Letter 29th January - More information

I've looked carefully at this "difficult" letter.

Firstly, the two sheets of paper are identical and are the same as the paper used for the last 3 letters.

The two sheets, if they were from the same letter, were folded separately into four. One sheet was folded long side first, the other, short side first.

The pencil appears to be the same and in a similar state of sharpness.

There is no sign of any "impression" from other pages on either sheet.

I have no other letters with with similar paper that could have an extra sheet slipped in.

Thank you for all the suggestions. They are published on the comments page. I suspect that, unless some more material appears, we just won't solve the mystery of the letter of 29th January 1918.

BL

10 comments:

Julie said...

Bill, I know that you are not involved with this petition, other than peripherally.

However, I do not agree with public holidays of this sort - they deflect from the importance of the day being honoured. In Australia we have two days that are public holidays - Australia Day on 26th January and ANZAC Day on 25th April. Australia Da has a PH on the closest Monday whereas ANZAC Day has a PH on 25th and if it falls on a weekend then that it how it falls. I much prefer this. A long weekend just means that people go away for a vacation and the real meaning of the PH is forgotten.

thorgrim said...

If you look at the first page, it is folded like an airplane would be, and the second is not. Perhaps these sheets are two seperate letters and sent to different people, but in haste were mixed up, if that makes sense.

clanalba said...

Hi Brian
forgot to add in my previous comment the words used by Harry
"three or four of the team with them" makes sense if you consider a lewis gun usually comprised two soldiers one for firing the other for carrying and loading ammunition. Hence his use of the plural 'with them". My case rests.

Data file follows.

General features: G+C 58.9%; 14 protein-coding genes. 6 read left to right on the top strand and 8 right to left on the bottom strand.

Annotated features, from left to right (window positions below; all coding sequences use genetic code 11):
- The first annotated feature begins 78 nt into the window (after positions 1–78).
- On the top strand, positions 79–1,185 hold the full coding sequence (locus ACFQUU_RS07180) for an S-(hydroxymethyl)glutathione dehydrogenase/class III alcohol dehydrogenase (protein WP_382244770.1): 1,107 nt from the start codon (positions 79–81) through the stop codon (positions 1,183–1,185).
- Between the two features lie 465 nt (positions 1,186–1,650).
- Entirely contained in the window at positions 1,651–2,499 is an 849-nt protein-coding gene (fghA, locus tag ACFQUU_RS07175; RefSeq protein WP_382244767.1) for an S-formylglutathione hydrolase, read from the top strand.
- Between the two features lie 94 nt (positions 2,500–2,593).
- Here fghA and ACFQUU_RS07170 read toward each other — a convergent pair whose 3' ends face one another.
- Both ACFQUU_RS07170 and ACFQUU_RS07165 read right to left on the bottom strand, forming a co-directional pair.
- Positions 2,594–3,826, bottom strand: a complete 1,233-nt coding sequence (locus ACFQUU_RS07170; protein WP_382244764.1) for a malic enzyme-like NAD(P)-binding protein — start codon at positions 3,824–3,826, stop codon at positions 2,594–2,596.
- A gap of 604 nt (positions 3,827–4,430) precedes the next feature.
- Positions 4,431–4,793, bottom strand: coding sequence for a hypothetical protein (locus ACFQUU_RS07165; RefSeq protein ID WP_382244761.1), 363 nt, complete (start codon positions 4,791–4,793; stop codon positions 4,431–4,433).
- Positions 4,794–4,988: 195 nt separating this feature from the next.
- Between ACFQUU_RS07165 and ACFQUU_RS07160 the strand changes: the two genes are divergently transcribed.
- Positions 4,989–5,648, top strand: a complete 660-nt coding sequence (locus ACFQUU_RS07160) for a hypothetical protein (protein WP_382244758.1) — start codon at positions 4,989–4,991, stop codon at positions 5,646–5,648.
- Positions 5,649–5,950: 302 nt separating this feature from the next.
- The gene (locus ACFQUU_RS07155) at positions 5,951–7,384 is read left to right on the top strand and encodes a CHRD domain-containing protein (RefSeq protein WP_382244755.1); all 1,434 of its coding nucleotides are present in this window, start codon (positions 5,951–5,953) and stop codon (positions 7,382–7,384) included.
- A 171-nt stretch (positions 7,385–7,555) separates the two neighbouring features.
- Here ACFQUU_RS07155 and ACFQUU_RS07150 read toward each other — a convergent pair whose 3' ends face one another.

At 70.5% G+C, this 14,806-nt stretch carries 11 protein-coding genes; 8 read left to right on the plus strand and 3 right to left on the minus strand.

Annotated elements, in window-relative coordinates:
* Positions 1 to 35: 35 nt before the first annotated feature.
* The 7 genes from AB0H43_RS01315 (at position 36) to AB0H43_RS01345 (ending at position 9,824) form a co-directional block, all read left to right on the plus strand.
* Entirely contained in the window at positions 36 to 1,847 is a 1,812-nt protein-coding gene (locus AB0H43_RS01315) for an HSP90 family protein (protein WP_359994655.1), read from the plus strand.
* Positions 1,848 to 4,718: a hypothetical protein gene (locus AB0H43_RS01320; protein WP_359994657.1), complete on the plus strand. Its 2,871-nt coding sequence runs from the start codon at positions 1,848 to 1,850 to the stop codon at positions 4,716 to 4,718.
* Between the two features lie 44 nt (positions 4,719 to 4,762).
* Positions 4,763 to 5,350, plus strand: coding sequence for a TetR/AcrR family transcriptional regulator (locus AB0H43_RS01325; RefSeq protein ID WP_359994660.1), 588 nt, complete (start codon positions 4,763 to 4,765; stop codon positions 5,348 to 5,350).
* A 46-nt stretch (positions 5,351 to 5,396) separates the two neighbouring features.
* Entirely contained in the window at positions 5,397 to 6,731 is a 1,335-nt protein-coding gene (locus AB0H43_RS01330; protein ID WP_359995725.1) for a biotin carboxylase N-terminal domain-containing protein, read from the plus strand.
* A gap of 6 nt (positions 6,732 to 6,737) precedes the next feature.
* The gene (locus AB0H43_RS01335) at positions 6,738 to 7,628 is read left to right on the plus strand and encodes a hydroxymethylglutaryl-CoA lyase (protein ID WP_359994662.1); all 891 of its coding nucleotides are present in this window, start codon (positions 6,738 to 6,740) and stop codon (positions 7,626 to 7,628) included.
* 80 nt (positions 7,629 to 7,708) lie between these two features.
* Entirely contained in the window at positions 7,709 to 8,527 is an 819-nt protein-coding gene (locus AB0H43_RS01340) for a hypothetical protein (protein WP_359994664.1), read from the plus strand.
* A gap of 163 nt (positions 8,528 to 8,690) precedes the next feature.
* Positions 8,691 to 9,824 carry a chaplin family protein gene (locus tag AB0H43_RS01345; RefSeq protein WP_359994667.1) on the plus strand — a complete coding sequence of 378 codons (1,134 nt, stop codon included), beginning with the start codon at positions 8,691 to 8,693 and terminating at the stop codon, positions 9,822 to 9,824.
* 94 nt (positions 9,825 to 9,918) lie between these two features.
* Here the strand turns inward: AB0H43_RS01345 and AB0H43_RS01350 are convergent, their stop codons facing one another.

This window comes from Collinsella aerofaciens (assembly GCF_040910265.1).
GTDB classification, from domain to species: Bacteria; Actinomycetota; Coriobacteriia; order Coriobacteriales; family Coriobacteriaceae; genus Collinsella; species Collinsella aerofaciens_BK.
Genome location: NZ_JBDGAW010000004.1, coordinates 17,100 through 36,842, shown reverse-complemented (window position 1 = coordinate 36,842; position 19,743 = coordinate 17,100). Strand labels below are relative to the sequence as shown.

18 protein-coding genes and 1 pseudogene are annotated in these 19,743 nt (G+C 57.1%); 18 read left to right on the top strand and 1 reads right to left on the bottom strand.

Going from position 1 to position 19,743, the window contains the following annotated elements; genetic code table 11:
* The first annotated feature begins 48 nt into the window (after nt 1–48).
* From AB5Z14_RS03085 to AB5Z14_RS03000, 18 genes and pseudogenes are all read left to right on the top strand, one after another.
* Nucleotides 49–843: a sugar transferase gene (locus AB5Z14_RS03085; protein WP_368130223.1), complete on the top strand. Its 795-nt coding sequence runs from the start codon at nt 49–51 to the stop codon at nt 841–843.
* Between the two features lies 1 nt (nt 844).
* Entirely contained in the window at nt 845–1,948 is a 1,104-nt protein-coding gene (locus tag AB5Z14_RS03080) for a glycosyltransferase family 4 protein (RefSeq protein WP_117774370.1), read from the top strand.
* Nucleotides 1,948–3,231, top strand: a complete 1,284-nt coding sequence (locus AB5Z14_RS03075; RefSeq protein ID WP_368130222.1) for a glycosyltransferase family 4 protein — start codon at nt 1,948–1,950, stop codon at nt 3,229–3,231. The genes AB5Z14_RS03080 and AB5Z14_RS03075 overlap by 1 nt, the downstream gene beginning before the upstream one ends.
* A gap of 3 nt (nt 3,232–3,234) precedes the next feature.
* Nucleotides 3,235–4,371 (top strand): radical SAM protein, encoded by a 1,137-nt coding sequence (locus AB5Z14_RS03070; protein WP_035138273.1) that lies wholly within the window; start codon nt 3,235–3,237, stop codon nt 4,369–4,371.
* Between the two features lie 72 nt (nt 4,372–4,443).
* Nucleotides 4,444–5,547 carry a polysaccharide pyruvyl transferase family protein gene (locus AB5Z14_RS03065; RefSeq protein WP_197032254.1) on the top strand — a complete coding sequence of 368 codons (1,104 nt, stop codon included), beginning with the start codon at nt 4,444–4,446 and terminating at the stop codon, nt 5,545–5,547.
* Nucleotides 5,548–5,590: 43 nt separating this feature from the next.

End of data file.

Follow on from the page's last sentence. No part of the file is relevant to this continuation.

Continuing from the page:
Lord Andrew of Goulding said...

Julie:

My very Australian teenage kids don't have any understanding of the relevance of the PHs, they are just for a day off.

ADG

Autolycus said...

I'm agreeing with Julie on this one. Human nature being what it is, the only thing likely to be remembered on such a day is yet more DIY or other shopping.

We have formal commemorations on the Sunday, and in recent years have revived the Two Minutes Silence on the 11th itself. A public holiday is completely the wrong concept to be associated with the solemnity of Remembrance Day.

Anonymous said...

Alternatively, perhaps Harry had written the first sheet of paper, pages 1 & 2, before stopping and putting it in a pocket; then wrote the second sheet, pages 3 & 4, at a later point. I could see that kind of thing causing the disjointed break in his thoughts, especially if he wrote page 3 late at night or in a frontline trench.

All kinds of things could have caused the need to suddenly stop letter-writing: being ordered out on patrol, incoming enemy fire; or simply having grabbed a few precious minutes, and then quickly resuming his duties.

-Gustav's great-granddaughter

Anonymous said...

If the British guys that 90 years ago died for anything, it would of been for the freedom of the children they never knew, to of voted freely. If we are to be given an extra Bank Holiday then the least we can do is honour it to them.

Anonymous said...

We have two holidays like that here in America. Memorial Day and Veteran's day. Good Luck!

Roger O'Keeffe said...

The "rum bottle" question would be most easily resolved if someone could make an educated guess about which newspaper is referred to and check its archive for a couple of weeks before the date of the letter.

Regarding the fighting patrol, Harry is a likely candidate because the patrols normally bring a lewis gun. The full team is clearly more than two or three, because of the need to carry bulky ammunition drums. His battalion hasn't been lucky because the purpose of the patrols is to capture a prisoner to help build up a picture of the enemy opposite. But because of the long approach (across a half-dozen islands in a wide but shallow river), they are spotted each time before getting close enough to the enemy position.

David said...

Many thanks for this. Although there are many books addressing the fate of soldiers in WWI a I hope you will turn this into another one.
My interest stems from my two great uncles whop served 1915-1918 and my Grandmother´s nephew who was killed in August 1917. Although the common soldier suffers in every war it seems to me that the soldiers of WWI were put through a particularly hellish life for very scant success. It´s a wonder that any of them came out sane.